Forging Ahead is an experimental narrative feature film drawing upon a hybrid form of cinema and theatre performance to tell the story of a young woman confronting the impact and dissociative nature of incarceration on her adult life. When the process of evolving a solo show collides the central protagonist with a younger version of herself in need of rescue, this dramedy unfolds in surprising ways to illuminate the journey to voice and agency those scarred by the criminal justice system must take.
Women of the AACM
The Association for the Advancement of Creative Musicians (AACM) is a group of Chicago-based avant-garde jazz musicians that began in 1965 organizing around their theory of music, known largely for their male artists. As AACM moves towards its 60th anniversary, Women of the AACM celebrates the contributions of its female practitioners who have been an important part of the organization and its history through interviews, scores, photographs, discographies, new works, audio files, and artistic endeavors such as visual art, poetry, and documentation.
Marie Lorenz, Dana Spiotta, Kurt Rohde
The Newtown Creek is one of the most polluted industrial sites in the US, but traveling there by boat, gliding through reflections of New York City, can be a beautiful experience. Set upon the creek, Newtown Odyssey presents a non-traditional opera heard amid sounds of the surrounding traffic and industry. Written more like a travel diary, the score of the opera can be experienced in phases, reshuffling the narrative, giving each audience an entirely different experience of the work. Performers sing aboard moveable and floating stages, and the audience pass by in boats, connecting them physically to the opera’s themes of climate change, environmental justice, and civic responsibility.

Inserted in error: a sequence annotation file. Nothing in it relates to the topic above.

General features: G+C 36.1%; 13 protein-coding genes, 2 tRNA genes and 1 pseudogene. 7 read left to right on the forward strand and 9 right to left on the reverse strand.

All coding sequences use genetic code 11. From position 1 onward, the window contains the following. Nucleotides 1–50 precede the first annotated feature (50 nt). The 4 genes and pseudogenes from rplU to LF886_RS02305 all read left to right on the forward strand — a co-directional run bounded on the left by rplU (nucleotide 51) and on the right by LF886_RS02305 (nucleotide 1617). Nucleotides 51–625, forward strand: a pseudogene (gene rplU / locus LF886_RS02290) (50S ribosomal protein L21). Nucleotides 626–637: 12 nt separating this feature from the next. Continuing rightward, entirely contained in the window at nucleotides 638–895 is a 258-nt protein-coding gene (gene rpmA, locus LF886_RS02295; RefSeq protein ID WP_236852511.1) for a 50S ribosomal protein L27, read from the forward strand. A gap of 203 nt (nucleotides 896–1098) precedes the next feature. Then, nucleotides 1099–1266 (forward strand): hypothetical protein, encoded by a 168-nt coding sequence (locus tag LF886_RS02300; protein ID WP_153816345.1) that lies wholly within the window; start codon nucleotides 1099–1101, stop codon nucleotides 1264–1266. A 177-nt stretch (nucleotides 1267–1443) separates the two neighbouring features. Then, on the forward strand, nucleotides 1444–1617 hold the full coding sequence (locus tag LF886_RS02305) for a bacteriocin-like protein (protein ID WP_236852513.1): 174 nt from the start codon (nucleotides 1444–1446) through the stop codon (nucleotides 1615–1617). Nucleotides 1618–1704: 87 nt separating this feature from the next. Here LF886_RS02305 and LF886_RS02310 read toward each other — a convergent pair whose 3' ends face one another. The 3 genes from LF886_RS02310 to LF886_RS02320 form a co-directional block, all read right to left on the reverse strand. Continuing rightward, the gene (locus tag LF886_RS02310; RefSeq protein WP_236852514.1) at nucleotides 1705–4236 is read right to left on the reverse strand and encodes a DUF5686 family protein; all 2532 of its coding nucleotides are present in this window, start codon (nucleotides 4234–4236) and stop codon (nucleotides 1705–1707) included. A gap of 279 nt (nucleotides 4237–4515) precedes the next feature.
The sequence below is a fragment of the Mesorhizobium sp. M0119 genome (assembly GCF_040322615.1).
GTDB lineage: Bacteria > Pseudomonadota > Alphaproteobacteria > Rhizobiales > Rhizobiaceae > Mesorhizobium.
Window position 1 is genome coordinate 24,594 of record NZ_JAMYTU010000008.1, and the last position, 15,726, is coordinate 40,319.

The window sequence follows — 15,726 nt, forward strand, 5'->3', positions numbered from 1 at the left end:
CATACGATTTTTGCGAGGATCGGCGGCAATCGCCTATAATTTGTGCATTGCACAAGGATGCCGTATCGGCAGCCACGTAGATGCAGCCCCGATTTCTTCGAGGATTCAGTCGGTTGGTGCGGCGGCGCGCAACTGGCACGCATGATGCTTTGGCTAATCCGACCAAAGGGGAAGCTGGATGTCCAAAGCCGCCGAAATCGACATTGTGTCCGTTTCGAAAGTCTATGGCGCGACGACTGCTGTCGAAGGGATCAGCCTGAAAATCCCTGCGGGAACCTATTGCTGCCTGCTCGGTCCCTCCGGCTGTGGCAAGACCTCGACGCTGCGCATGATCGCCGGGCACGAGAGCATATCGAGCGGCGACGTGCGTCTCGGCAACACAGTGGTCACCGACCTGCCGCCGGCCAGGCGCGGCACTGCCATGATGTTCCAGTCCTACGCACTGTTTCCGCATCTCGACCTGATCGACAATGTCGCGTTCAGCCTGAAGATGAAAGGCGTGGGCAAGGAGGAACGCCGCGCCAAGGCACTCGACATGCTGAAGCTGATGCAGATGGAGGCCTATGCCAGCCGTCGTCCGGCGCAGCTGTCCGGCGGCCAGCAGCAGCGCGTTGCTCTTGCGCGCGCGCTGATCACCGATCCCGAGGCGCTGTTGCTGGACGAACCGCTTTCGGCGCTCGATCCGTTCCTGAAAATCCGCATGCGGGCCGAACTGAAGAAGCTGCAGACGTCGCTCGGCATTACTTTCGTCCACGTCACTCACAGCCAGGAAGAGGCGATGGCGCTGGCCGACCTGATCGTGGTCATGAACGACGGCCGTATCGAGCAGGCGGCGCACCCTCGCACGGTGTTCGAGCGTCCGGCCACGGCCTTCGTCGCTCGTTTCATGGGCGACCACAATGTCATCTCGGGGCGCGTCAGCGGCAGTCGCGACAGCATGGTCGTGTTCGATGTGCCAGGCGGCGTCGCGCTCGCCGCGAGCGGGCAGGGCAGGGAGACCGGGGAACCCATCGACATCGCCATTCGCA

On the Eve of Abolition
On the Eve of Abolition is an original 60-80 minute bilingual (Spanish-English), live/recorded multimedia performance about the last day of the last prison in transnational liberated territories of what was known as the US and Mexico, after a movement of abolitionists has created the conditions to end the prison industrial complex. The story is set in 2047 and imagines abolition camps, formerly incarcerated people, families and activists outside of the prisons, and from within, prisoners organized in this final moment to end all prisons. They will use rod and table puppets, masks, shadow puppet theater, projection, and cantastoria (picture storytelling). The play is a radical imaginary sci-fi story based on current conditions in the US and Puerto Rico, grounded in and connected to ongoing struggles for prison abolition.
Encuentro 33: LINE/AGE, Queer Neurocognitive Architectures Hidden in Plain Site(s)